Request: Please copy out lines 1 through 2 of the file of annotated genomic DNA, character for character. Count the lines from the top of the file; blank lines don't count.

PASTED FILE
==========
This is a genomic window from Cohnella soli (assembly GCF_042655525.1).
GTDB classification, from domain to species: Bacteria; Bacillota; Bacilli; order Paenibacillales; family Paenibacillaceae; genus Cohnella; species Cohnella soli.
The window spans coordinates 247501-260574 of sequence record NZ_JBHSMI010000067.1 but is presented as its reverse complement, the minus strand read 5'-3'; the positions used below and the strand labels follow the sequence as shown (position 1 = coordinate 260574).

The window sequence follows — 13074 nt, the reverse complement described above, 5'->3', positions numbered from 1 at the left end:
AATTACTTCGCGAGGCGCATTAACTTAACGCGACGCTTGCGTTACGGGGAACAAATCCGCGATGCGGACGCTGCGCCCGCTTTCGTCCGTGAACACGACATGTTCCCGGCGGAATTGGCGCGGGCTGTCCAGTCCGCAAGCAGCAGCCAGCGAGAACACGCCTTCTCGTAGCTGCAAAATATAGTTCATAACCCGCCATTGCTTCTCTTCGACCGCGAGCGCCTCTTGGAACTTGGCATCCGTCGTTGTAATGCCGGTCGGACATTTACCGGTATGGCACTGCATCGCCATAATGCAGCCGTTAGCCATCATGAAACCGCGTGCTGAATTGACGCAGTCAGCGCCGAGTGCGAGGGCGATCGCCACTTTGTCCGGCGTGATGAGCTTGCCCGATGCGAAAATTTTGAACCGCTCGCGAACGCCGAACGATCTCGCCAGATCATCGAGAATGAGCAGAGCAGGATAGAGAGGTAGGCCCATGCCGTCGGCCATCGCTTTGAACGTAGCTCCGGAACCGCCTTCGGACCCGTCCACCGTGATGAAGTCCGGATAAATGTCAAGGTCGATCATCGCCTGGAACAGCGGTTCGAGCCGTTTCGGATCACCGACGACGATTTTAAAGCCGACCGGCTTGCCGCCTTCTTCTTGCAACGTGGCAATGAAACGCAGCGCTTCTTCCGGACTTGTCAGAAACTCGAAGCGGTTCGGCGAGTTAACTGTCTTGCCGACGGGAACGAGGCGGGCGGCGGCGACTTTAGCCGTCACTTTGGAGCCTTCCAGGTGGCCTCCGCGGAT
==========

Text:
This is a genomic window from Cohnella soli (assembly GCF_042655525.1).
GTDB classification, from domain to species: Bacteria; Bacillota; Bacilli; order Paenibacillales; family Paenibacillaceae; genus Cohnella; species Cohnella soli.